With votes in 307 of 312 election day precincts counted as of 2 a.m. Wednesday, Mizeur had 69% of the vote. Harden, a former diplomat and international trade consultant, had 31%.
“Being the nominee to represent this beautiful district is one of the greatest honors of my life,” Mizeur said Tuesday night. “Folks from the Eastern Shore, Harford and Baltimore counties deserve dignified leadership that turns down the partisan rhetoric and turns up the problem-solving, and with me, that’s what they’ll get.”
Harden conceded early Wednesday. Mizeur, he said on social media, “now carries the torch of democracy forward in the First District against Andy Harris. Our democracy is at risk, and Harris remains a fundamental threat to our nation. Good luck Heather!”
Mizeur will take on Harris, the six-term incumbent. Harris, a backer of former President Trump who has a strained relationship with Hogan, is a popular figure who will enter the race the favorite.
During this year’s General Assembly session, Democrats sought to make the Eastern Shore-based 1st District more competitive by extending it west into Anne Arundel County. But after the legislature’s map was challenged in court, the Assembly re-drew it to more closely align with the area Harris has represented since 2011.
A 2014 candidate for governor, Mizeur ran an aggressive campaign, pulling in endorsements from all seven Democrats in Maryland’s congressional delegation. She posted $1.95 million in contributions during the reporting cycle that ended June 29 and had $1.1 million remaining.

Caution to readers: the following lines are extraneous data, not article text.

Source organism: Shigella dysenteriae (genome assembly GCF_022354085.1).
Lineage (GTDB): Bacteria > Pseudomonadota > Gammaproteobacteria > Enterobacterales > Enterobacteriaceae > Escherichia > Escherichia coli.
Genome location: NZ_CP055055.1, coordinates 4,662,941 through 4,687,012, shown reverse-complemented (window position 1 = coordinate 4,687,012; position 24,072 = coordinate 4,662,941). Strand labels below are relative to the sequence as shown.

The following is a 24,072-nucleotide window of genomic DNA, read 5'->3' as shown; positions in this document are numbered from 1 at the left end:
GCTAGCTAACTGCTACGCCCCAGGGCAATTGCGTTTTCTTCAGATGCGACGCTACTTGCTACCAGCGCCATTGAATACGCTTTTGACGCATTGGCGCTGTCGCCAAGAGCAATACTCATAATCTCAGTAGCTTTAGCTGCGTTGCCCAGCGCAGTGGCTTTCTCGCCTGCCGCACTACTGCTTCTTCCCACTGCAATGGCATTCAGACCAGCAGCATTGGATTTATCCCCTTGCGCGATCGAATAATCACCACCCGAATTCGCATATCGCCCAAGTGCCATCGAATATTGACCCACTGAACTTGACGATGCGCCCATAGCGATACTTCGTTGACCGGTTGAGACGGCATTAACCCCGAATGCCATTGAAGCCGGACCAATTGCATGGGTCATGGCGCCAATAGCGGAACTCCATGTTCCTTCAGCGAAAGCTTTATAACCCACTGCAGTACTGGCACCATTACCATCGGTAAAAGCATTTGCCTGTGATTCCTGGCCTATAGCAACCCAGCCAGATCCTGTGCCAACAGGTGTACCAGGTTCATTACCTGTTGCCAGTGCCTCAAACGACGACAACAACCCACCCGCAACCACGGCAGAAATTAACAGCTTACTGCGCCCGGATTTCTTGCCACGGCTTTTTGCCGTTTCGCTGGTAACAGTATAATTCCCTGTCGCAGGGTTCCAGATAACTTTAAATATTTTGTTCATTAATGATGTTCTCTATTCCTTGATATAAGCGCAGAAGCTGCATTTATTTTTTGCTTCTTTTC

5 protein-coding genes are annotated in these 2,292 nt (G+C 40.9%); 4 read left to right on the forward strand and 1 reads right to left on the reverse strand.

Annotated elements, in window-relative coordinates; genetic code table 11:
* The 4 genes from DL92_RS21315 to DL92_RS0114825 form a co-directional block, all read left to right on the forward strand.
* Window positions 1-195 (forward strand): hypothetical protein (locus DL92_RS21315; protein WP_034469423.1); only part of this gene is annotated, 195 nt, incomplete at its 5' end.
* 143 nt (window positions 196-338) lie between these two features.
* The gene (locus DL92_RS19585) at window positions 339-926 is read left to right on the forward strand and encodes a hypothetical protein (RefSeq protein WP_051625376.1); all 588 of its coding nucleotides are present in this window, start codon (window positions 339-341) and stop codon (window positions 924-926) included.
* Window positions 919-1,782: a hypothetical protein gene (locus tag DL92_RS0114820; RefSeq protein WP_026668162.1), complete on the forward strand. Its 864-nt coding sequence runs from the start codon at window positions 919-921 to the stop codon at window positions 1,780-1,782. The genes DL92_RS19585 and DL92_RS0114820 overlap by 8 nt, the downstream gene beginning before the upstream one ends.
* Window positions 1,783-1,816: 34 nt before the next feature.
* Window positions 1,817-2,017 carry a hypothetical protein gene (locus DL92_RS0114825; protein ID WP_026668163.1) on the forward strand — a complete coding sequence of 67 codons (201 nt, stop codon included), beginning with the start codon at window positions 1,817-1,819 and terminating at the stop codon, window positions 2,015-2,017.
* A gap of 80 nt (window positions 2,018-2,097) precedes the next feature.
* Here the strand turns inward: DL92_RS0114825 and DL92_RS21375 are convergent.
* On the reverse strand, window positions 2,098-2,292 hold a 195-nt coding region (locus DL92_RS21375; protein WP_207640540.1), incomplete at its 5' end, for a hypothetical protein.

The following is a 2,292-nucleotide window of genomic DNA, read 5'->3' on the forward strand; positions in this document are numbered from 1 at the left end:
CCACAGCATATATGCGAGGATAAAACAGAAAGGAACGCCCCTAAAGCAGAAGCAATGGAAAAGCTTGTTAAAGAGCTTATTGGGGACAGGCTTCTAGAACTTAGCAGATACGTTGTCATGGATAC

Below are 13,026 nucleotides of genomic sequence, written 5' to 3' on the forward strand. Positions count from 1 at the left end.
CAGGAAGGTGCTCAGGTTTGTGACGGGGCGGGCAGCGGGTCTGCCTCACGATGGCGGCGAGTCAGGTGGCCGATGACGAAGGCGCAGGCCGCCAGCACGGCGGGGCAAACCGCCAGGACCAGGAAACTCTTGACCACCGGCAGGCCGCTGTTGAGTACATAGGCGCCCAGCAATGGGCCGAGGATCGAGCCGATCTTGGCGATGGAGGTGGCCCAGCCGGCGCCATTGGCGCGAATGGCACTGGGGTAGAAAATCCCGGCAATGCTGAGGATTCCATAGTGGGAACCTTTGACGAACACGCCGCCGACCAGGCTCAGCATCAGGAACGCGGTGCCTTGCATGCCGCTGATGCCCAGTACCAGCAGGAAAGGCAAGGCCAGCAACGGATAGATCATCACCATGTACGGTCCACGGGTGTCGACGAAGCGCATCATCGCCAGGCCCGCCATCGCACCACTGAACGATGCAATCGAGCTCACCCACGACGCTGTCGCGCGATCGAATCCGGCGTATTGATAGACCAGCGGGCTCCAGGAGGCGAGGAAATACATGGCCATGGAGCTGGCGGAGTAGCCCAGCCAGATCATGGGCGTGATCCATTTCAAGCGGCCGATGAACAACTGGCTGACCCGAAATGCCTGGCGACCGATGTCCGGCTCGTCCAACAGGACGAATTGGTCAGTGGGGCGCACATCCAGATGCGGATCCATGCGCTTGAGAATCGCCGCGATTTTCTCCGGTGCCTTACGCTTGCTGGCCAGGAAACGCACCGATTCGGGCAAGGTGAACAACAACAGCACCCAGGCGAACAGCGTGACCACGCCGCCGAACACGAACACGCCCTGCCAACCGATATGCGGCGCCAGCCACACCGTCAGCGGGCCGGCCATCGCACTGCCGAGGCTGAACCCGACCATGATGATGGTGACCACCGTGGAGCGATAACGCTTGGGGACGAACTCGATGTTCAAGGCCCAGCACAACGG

Nicolee Ambrose, the Republican National Committeewoman for Maryland, appeared headed to a solid victory in a crowded GOP primary for the right to take on 10-term Rep. Dutch Ruppersberger (D) in the fall. She had 33% of the vote as of 2 a.m. Wednesday.
Ruppersberger will be favored for reelection, but Ambrose could be his toughest general election opponent in a generation.
Yuripzy Morgan, a lawyer and former WBAL Radio personality, topped a five-candidate GOP field for the right to take on Rep. John Sarbanes (D) in November, with 32.33% of the vote as of 2 a.m. Wednesday. Sarbanes will be favored regardless of which Republican emerges.
How Republicans wished Gov. Lawrence J. Hogan Jr. (R) had decided to run for U.S. Senate. Instead, they’ll be stuck with an unknown as their nominee against Sen. Chris Van Hollen (D) — possibly Chris Chaffee, who runs a building contracting firm. Chaffee topped a 10-candidate ballot with 21.71% of the vote as of 2 a.m. Wednesday. Van Hollen will be the overwhelming favorite in the fall.